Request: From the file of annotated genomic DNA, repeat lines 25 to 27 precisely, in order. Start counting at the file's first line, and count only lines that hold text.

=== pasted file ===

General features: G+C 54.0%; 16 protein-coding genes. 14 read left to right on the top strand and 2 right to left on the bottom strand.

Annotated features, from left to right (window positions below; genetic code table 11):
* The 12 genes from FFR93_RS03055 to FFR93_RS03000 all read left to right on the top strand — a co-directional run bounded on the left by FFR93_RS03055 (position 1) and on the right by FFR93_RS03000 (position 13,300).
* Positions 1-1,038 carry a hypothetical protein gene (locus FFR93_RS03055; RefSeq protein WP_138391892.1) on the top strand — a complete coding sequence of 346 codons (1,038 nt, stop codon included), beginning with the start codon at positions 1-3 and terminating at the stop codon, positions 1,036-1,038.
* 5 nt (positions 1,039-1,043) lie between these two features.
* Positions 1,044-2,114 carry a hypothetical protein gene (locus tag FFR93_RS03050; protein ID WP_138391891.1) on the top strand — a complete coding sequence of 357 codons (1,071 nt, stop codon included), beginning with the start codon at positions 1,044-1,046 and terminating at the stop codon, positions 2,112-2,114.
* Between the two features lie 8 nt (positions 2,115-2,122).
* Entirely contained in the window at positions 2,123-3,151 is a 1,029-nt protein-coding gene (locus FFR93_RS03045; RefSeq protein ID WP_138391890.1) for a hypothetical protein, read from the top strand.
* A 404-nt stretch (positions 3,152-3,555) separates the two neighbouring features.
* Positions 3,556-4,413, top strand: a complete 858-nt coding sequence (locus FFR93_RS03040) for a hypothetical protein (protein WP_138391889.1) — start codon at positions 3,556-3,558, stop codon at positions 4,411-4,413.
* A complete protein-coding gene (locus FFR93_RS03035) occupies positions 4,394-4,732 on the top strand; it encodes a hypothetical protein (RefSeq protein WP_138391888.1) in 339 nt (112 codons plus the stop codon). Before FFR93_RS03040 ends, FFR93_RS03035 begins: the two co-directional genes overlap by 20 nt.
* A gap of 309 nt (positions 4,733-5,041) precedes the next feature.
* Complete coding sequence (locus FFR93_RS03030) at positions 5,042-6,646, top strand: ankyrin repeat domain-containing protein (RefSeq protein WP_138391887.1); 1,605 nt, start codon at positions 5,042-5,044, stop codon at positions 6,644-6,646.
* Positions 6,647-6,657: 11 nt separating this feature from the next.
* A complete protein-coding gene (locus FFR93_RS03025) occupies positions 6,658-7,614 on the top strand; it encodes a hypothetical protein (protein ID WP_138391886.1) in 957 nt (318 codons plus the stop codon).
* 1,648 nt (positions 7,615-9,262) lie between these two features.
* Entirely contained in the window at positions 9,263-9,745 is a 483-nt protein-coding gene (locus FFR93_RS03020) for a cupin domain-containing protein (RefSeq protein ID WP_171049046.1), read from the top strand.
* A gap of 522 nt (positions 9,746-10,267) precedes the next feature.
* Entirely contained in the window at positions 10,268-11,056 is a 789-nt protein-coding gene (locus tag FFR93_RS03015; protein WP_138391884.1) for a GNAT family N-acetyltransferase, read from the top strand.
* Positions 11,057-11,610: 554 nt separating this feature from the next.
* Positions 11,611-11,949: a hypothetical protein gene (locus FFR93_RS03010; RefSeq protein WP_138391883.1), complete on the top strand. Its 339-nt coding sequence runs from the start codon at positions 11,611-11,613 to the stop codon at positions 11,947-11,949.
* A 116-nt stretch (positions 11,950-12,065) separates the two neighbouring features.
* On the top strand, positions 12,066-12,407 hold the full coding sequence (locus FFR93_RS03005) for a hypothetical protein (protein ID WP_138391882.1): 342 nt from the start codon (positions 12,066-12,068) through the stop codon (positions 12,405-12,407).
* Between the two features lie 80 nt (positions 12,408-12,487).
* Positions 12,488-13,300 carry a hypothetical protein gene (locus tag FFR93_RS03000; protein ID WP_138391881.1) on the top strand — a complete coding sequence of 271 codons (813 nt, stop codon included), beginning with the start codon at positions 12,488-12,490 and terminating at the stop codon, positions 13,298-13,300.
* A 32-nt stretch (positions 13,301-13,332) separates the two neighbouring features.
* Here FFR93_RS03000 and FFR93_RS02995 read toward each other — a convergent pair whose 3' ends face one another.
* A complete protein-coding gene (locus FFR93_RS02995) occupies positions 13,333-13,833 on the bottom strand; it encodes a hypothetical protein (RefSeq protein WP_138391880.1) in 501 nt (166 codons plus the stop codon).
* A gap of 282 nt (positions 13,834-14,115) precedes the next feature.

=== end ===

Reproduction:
* Positions 12,488-13,300 carry a hypothetical protein gene (locus tag FFR93_RS03000; protein ID WP_138391881.1) on the top strand — a complete coding sequence of 271 codons (813 nt, stop codon included), beginning with the start codon at positions 12,488-12,490 and terminating at the stop codon, positions 13,298-13,300.
* A 32-nt stretch (positions 13,301-13,332) separates the two neighbouring features.
* Here FFR93_RS03000 and FFR93_RS02995 read toward each other — a convergent pair whose 3' ends face one another.